HYDE-SMITH COSPONSORS BILL TO EASE REGULATIONS ON LIVESTOCK HAULERS
Mandatory Monitoring & Rest Requirements Discount Danger to Livestock
WASHINGTON, D.C. – U.S. Senator Cindy Hyde-Smith (R-Miss.) today announced that she has cosponsored legislation to make commonsense regulatory changes for livestock haulers, who face the prospect of complying with strict rules regarding electronic monitoring and hours of service.
The Transporting Livestock Across America Safely Act (S.2938) would require the U.S. Department of Transportation Federal Motor Carrier Safety Administration (FMCSA) to change its rule mandating rest time for livestock haulers, which would put livestock at risk during summer and winter months.
“The 150-mile limit and mandatory rest time regulations are out of touch with the realities of transporting livestock. They are another example of the government making the mistake of trying to impose one-size-fits all regulations,” said Hyde-Smith, who serves on the Senate Agriculture Committee.
“This legislation would fix those problems by putting in place flexible rules that make sense for drivers and their valuable livestock cargo,” she said.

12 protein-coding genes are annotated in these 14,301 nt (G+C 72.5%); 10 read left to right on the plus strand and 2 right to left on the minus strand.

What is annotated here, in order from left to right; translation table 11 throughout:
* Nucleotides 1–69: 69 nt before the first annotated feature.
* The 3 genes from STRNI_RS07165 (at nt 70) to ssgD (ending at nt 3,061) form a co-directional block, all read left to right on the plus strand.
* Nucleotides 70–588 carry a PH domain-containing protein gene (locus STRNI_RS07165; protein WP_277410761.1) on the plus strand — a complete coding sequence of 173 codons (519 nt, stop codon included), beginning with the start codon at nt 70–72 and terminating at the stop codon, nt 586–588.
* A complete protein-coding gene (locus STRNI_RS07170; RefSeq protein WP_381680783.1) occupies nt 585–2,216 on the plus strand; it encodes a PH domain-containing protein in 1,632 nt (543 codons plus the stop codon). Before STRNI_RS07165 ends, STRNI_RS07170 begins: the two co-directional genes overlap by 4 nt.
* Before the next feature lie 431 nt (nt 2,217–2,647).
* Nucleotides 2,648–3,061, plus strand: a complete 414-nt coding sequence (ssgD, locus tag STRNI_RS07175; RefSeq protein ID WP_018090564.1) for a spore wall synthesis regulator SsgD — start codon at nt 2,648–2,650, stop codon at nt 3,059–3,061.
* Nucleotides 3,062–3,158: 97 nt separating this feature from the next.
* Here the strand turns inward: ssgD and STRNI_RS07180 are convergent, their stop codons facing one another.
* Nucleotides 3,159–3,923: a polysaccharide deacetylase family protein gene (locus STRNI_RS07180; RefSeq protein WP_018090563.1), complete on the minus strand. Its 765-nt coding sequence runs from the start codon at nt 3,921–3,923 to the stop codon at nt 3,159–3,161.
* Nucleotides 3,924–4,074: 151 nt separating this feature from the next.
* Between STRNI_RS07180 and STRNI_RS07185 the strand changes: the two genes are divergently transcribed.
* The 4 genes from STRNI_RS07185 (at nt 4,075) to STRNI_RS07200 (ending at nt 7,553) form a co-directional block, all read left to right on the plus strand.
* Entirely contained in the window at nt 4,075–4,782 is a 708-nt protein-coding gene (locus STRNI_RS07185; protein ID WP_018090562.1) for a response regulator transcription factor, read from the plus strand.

Current law mandates all livestock haulers to activate electronic logging devices (ELD) after crossing a 150-air mile radius of the origin of their load. After crossing a 150-air mile radius, haulers must meet Hours of Service (HOS) limitations--11 hours driving before taking a mandatory 10-hour rest time. Congress has exempted livestock haulers from these rules at least until Sept. 30, 2018.
S.2938 would establish new standards for livestock haulers. Under this bill, ELD and HOS requirements would become applicable after a driver travels more than 300-air miles from their source. The HOS on-duty time maximum hour requirement would be extended from 11 hours to a minimum of 15 hours and a maximum of 18 hours of on-duty time.
The measure would also allow drivers to complete a trip, regardless of HOS requirements, if they are within 150-air miles of their delivery point.
Introduced by Senator Ben Sasse (R-Neb.), the bipartisan bill has been referred to the Senate Committee on Commerce, Science, and Transportation.